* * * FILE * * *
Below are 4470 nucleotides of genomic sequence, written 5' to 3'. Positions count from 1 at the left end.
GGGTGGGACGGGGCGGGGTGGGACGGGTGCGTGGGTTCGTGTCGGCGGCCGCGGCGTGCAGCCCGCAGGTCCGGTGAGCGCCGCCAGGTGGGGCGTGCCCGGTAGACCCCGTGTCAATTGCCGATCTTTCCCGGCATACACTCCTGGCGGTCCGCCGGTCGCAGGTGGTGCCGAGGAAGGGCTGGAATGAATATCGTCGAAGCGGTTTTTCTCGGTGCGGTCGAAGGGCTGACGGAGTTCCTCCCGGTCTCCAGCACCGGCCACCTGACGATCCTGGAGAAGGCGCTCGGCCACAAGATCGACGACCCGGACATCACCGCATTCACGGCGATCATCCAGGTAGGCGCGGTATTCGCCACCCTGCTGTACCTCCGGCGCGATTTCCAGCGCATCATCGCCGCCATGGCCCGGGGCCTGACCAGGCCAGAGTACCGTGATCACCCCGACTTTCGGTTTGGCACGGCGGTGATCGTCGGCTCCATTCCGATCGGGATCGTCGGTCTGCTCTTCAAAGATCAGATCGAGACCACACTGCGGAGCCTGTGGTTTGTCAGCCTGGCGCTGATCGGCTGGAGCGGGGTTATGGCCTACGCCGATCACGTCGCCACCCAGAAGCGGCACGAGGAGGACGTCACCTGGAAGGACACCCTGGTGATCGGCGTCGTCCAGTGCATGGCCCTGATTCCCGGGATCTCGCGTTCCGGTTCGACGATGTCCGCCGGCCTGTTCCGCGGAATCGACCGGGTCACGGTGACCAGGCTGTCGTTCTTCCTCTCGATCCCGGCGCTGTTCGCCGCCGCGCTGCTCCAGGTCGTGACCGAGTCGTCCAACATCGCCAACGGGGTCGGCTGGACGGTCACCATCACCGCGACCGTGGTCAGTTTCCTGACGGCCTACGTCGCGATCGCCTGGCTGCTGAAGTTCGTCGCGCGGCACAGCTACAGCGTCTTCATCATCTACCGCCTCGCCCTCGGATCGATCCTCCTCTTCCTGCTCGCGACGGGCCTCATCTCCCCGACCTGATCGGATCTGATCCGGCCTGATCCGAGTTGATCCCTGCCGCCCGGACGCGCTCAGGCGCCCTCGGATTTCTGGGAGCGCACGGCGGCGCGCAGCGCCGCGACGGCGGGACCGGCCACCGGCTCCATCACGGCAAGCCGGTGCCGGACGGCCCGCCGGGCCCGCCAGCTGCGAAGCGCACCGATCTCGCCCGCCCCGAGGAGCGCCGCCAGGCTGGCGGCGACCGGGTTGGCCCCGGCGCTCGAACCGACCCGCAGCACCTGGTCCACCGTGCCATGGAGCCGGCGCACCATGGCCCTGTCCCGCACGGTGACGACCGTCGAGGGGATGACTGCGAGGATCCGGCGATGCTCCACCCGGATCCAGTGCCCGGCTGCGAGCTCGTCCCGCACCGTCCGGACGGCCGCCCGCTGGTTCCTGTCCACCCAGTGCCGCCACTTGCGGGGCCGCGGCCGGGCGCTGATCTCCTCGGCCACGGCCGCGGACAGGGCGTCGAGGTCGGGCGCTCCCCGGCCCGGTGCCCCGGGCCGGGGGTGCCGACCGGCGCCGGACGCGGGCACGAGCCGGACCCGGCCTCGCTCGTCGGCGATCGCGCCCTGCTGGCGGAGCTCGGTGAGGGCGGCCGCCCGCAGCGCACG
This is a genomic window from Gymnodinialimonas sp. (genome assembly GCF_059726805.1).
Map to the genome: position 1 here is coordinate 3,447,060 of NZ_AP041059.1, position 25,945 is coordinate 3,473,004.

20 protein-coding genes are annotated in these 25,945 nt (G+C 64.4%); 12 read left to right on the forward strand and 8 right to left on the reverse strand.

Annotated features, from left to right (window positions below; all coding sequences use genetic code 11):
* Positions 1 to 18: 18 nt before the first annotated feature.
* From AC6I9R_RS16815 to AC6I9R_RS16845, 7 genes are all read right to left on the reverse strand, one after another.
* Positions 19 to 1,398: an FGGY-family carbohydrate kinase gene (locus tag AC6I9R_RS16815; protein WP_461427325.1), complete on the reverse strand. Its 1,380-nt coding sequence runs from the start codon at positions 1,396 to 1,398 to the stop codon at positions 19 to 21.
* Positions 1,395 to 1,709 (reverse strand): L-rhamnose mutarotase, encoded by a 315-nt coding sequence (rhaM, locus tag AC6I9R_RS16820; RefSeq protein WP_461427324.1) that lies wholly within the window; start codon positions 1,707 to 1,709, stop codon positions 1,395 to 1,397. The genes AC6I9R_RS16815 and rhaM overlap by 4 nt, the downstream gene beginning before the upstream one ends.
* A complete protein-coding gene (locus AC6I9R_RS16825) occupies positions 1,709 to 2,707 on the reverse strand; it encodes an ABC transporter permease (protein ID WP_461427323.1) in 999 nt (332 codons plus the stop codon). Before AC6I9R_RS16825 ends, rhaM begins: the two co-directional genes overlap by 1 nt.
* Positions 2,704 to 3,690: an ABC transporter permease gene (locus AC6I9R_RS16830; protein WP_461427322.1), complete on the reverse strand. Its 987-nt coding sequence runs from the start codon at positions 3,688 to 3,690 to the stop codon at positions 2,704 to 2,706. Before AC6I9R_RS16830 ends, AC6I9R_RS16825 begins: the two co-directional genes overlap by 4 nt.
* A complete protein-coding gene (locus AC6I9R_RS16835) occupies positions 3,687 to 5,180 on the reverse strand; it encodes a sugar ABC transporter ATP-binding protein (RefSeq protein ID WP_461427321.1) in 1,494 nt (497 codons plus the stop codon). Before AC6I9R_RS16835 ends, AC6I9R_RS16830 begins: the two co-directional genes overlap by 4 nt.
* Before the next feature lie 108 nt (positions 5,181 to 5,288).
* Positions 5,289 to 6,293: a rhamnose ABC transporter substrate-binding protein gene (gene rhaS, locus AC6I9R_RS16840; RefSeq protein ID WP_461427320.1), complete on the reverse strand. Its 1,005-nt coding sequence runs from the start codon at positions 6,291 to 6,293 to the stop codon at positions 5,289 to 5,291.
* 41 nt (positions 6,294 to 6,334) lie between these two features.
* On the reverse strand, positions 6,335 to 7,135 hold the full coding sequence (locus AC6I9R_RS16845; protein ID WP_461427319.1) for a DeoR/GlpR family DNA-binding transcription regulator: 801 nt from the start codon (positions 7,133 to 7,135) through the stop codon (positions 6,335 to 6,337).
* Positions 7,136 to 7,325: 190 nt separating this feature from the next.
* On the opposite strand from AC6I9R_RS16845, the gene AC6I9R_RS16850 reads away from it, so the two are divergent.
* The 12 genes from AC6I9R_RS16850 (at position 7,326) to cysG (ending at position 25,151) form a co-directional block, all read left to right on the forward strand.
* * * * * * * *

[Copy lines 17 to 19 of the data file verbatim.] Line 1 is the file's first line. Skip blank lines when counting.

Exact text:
* On the reverse strand, positions 6,335 to 7,135 hold the full coding sequence (locus AC6I9R_RS16845; protein ID WP_461427319.1) for a DeoR/GlpR family DNA-binding transcription regulator: 801 nt from the start codon (positions 7,133 to 7,135) through the stop codon (positions 6,335 to 6,337).
* Positions 7,136 to 7,325: 190 nt separating this feature from the next.
* On the opposite strand from AC6I9R_RS16845, the gene AC6I9R_RS16850 reads away from it, so the two are divergent.